Rebirth of Sports at Florida SouthWestern
College again has athletic department, brand-new arena
BOUNCING BACK Florida SouthWestern State College returns to even more collegiate athletic divisions with its striking $27 million Suncoast Credit Union Arena, a new era for the school that dates to the former Edison Junior College in Fort Myers.
Sounds that once punctuated life for Florida SouthWestern State College students are back after a long absence. From the ping of bats on a baseball and the swish of basketballs through nets and the squeak of sneakers on hardwood floors to the calls by umpires and referees. Safe! Out! Traveling! Double dribble! So are the roar of crowds and so much more. The school, formerly known as Edison State College, launched a reborn athletics program last January with baseball and softball teams based at City of Palms Park in Fort Myers. The program kicked into even higher gear in early November when men’s and women’s basketball teams started playing home games in the new Suncoast Credit Union Arena on the south Fort Myers campus.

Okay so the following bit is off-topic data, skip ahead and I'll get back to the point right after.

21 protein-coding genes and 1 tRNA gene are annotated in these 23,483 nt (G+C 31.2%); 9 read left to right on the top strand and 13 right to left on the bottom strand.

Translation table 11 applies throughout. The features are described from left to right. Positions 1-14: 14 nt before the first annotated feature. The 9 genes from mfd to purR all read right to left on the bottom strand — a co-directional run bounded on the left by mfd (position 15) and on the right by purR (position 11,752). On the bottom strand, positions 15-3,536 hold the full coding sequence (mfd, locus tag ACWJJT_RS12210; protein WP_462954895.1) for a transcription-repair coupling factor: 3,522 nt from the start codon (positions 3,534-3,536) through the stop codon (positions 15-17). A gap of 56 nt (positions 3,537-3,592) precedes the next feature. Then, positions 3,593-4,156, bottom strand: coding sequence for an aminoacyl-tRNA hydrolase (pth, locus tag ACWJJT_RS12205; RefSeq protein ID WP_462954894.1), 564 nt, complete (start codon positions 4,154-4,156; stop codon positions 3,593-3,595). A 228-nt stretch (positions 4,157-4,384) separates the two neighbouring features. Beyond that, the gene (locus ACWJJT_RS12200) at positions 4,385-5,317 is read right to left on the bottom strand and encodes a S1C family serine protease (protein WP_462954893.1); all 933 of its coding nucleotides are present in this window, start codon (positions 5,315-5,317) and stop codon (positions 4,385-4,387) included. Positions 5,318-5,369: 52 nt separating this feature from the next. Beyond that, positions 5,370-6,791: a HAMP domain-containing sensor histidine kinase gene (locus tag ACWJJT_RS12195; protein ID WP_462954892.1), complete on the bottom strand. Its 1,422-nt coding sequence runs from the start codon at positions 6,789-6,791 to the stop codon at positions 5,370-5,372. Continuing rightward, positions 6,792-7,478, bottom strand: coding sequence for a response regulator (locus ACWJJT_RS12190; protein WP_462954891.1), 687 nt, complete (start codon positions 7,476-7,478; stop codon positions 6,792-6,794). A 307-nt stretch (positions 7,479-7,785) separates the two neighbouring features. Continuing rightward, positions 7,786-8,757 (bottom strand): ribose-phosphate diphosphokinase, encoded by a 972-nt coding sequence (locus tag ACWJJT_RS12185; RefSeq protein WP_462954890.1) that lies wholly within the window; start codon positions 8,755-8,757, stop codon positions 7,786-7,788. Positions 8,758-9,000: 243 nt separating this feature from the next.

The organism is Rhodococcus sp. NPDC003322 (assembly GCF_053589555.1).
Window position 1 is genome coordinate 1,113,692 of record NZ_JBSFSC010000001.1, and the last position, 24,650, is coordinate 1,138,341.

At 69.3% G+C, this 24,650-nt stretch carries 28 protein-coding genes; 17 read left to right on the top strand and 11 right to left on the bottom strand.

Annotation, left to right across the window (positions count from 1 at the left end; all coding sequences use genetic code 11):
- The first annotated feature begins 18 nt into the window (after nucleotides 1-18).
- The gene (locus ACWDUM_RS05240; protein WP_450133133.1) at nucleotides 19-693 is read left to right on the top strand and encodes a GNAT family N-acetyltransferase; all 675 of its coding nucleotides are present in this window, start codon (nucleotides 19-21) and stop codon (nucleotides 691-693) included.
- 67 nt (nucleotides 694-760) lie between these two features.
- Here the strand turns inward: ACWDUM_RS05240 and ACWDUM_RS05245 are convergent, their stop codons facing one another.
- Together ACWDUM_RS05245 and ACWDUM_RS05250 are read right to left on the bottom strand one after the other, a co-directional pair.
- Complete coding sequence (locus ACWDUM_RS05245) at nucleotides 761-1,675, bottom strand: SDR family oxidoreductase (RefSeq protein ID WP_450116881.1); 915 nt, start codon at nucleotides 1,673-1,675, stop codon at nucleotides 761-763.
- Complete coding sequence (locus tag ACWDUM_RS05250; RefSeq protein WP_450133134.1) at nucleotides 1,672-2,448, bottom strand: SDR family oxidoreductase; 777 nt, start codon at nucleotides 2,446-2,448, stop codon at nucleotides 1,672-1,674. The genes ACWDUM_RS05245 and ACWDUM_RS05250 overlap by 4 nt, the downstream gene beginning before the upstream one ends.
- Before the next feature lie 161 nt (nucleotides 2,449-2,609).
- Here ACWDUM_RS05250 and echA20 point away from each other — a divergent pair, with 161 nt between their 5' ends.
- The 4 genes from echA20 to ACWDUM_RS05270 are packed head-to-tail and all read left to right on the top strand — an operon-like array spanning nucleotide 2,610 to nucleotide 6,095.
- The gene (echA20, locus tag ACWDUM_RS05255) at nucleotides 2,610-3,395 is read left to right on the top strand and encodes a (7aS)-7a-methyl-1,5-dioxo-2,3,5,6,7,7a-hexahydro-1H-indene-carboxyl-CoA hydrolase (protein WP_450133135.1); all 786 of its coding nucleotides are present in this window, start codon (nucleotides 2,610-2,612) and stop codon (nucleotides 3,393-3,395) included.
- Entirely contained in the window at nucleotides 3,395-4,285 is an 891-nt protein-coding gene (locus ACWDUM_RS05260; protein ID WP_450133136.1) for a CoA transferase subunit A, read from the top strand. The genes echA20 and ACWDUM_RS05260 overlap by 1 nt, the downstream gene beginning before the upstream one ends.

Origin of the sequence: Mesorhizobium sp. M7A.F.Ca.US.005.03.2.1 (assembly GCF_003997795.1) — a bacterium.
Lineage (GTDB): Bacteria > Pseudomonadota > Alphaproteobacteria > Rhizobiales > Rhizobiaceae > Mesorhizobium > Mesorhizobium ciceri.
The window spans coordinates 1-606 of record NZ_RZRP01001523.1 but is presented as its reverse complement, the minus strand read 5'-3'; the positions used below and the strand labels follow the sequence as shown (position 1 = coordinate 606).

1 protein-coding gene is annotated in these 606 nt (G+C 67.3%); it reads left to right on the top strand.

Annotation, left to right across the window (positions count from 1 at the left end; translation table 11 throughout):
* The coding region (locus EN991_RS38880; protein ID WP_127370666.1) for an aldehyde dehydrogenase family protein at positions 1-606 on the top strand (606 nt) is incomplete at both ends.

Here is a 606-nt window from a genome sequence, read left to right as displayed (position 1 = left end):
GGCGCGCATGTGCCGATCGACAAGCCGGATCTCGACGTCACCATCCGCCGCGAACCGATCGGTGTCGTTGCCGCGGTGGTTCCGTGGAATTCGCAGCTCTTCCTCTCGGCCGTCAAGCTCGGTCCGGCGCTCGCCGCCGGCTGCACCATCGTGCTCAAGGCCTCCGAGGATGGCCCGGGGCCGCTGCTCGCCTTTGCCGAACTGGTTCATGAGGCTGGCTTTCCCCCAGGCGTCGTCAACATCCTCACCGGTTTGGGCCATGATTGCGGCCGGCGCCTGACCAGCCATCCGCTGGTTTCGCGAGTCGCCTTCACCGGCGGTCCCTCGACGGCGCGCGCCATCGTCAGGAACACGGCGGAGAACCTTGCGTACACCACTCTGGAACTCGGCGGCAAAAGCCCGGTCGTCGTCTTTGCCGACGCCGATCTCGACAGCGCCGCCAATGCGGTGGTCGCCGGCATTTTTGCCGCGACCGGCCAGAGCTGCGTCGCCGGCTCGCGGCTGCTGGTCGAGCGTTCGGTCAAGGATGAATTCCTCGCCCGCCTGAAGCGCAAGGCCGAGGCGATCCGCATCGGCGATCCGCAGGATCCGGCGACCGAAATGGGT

As arena construction proceeded, many passersby didn’t know what was reaching toward the sky. “You heard anything,” FSW athletic director Carl McAloose says. He was even asked: “Is it a football stadium?”
No, but that wasn’t a bad guess. The 3,300-seat, $27 million arena is now also home to the City of Palms Basketball Classic, one of the nation’s premier high school tournaments. The tournament had previously been played at Bishop Verot High School. The arena will also eventually be home to FSW’s volleyball team.
What was an empty patch is now Suncoast Credit Union Arena, a place of swishes and dunks and a new era of athletics for an old school.